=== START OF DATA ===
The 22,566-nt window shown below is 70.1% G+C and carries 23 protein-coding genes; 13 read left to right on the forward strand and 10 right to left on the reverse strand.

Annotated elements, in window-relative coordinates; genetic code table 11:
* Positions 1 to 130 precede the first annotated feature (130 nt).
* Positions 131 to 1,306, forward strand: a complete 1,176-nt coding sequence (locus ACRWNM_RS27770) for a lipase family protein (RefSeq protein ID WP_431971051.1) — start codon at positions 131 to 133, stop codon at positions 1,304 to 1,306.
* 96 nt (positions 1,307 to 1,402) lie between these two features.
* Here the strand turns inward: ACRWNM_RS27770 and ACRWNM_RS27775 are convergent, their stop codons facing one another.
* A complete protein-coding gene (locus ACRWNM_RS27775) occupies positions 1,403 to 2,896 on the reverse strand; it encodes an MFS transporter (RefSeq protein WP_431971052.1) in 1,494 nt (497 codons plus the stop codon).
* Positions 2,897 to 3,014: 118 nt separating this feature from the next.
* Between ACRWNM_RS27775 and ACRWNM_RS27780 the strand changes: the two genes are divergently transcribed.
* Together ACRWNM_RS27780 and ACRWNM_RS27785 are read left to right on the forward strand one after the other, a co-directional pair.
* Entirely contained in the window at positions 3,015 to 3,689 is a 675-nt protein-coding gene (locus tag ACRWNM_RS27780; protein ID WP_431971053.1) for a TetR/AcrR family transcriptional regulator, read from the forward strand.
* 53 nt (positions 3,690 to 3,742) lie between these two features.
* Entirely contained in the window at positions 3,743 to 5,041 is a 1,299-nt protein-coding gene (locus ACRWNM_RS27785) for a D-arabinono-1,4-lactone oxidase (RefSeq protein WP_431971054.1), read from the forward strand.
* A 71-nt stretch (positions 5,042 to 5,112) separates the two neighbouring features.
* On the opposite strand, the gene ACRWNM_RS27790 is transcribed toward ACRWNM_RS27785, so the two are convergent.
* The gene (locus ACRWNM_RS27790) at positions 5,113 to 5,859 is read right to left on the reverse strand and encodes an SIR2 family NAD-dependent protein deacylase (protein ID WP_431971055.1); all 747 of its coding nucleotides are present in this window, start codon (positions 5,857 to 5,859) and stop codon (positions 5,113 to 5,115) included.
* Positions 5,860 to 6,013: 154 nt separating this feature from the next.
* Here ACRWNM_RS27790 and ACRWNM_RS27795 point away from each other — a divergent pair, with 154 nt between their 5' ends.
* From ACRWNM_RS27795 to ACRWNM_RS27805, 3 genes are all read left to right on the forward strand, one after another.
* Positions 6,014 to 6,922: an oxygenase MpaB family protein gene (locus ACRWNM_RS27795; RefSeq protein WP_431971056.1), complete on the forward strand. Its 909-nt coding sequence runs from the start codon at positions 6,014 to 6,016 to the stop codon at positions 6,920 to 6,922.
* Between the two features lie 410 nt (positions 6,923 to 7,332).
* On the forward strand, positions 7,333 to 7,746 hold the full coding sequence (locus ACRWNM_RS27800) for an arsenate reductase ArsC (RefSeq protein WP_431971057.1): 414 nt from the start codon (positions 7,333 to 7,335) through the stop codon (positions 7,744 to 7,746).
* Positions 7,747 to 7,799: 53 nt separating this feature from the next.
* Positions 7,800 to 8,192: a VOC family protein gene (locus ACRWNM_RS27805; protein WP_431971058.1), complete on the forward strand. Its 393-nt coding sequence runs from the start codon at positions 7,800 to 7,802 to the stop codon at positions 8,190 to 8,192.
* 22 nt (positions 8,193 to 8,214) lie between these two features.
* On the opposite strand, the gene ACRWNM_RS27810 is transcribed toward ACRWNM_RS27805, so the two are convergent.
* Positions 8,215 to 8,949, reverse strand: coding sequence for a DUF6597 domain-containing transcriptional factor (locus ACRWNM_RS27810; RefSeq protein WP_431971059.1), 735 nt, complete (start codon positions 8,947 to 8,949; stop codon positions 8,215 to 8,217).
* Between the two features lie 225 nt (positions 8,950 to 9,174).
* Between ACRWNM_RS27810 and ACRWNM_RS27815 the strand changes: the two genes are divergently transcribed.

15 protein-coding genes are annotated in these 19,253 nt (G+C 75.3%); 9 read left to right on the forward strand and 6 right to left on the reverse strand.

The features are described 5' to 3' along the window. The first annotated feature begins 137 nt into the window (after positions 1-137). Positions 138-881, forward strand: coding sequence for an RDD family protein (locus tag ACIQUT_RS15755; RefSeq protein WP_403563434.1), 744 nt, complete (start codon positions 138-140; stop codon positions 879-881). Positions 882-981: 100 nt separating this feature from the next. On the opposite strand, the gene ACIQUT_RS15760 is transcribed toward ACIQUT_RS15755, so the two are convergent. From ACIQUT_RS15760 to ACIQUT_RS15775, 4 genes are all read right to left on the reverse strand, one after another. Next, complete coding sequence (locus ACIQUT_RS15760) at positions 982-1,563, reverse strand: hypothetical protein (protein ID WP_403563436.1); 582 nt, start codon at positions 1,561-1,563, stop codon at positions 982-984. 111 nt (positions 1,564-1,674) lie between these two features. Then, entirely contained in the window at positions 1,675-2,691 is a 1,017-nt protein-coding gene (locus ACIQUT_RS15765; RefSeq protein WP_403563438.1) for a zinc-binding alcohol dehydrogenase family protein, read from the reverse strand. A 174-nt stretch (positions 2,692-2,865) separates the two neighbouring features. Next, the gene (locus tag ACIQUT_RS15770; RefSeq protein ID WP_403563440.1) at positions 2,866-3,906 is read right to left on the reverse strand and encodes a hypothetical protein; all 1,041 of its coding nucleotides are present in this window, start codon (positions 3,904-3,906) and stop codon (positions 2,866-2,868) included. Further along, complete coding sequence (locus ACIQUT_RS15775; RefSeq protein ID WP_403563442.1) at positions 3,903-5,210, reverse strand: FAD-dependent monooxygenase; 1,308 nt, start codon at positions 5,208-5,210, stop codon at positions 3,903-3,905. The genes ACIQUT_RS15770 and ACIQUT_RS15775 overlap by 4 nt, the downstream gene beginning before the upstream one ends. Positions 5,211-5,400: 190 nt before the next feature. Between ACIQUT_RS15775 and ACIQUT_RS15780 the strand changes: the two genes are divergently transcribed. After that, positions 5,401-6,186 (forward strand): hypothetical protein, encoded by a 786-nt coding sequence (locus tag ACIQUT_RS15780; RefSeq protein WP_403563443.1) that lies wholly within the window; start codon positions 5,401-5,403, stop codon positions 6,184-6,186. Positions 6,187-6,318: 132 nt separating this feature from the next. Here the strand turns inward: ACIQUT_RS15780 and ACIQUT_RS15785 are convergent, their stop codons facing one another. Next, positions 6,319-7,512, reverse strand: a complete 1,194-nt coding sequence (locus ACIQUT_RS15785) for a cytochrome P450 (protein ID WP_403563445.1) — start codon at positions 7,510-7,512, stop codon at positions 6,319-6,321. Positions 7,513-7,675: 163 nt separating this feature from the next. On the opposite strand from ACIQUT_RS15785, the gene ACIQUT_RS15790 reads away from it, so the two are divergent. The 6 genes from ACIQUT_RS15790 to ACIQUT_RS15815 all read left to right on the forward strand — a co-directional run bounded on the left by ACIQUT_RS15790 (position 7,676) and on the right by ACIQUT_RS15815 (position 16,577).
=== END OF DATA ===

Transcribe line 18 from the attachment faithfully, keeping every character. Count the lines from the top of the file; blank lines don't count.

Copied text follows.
* Here ACRWNM_RS27790 and ACRWNM_RS27795 point away from each other — a divergent pair, with 154 nt between their 5' ends.